Don't overlook the obvious! If you're running Win 95 or Win 98/ME, the most valuable tools in the PC arsenal are the boot disks, specifically Scandisk, Fdisk and format (all on Win 95). The Win 98 boot disk contains CD-ROM drivers that are handy when loading a new OS. What is missing is the Format command, but that can be copied from the CD-ROM to Win 98's boot disk. Keep a few on hand.
Many hard drive manufactures offer some very good tools on their Websites to test, install, copy and erase hard drives. Look for these cool tools: Western Digital-EZ Drive or Data Lifeguard. I don't use the EZ-Drive software unless forced to do so, but within this software package is a great tool to copy a WD drive to other drives; the drives don't need to be the same size, and you can copy partition to partition. IBM: ZAP and WIPE are tools used to erase hard drives: One simply erases the directory, and the other writes zeros to every sector of the drive. This comes in handy when you get hit with a virus that your virus scan didn't detect. Use WIPE three times to completely destroy all data on the drive as per D.O.D. standards. Both Maxtor and Seagate offer similar tools.
Less and more are better! (This contradiction will make perfect sense in a moment.) For multimedia computers, the less irrelevant stuff the better, both in terms of hardware and software. Whether you're working on a PC or Mac, audio computers should only be used for audio. Try to keep the DAW as clean as possible. This means no fancy screen savers, desktop themes, icons, mouse pointers, fancy system sounds, …Computers are relatively cheap, so it's better to have two working comfortably than one stuffed to the gills. It would be wise to have a dedicated “surfing computer” to minimize the possibility of a virus infecting (or deleting) any of your precious media files.
When selecting drives for audio — IDE or SCSI — look for drives with quick access times, fast sustained-transfer times and a large buffer memory. Rotational speed is not a true indicator of a drive's performance: Many 15k rpm drives have slower access times and data-transfer rates than smaller 7,200 rpm drives. Large drives, in general, will have slower maximum access times than small drives, which is why I recommend using large drives for mass storage and smaller, faster drives to record and edit. Streaming 24 channels of 24-bit/96kHz audio requires some serious throughput. Mono 24-bit/96kHz audio has a data rate of roughly 2.3 Mbits/second (17 MB per track minute). Uncompressed composite video is about 120 Mbits/sec (450 MBytes/minute). Look for fast, sustained data-transfer times and a large buffer. To calculate an audio file's size, check out this cool online calculator: www.cms.livjm.ac.uk/library/cd1011/tools/.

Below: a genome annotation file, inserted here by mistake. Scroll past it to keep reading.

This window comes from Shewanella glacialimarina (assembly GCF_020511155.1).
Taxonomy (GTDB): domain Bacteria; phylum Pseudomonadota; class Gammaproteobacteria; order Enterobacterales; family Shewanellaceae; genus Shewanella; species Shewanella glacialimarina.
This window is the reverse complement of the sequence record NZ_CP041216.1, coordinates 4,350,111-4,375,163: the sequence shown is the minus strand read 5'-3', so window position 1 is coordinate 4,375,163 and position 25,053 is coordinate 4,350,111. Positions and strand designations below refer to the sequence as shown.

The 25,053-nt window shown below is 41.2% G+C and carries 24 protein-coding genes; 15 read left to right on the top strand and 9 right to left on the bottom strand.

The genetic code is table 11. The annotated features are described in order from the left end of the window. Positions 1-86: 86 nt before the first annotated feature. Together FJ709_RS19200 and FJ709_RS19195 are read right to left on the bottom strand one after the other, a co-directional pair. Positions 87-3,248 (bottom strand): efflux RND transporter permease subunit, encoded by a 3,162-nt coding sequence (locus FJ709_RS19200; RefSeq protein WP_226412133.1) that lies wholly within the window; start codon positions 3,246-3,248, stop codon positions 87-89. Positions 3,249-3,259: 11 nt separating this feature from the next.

We've all been through CD/CD-R compatibility issues. DVD has all of the same issues. CD-Rs use several different dye substrates as the recording medium; colorless (Pthalocyanine) reveals the gold or silver reflective surface. The other dyes are green or blue-green (Cyanine) and blue (Azo). You can visit www.yamaha.ca/computer/support/faq/g101.html for its spin on the topic. Use only genuine CD-marking pens to write on the surface. Any alcohol-based pens (like Sharpies) can eat the reflective layer right off of the CD. Certified CD-marking pens are available at most computer or office supply stores.
DVD-RAM is best suited for long-term data storage; the caddy contributes to disc safety and data integrity. DVD-RW and DVD+RW are the least compatible with consumer players, but because they can be rewritten, they're good for data storage and in-house testing. DVD-R is most compatible with consumer players. Visit www.dv.com for the results of extensive DVD-compatibility testing.
When all else fails, reboot. This simple procedure can fix a lot of problems.
Dave Meyers ofwww.overkillaudioinc.comhas built and tweaked over 1,000 PCs.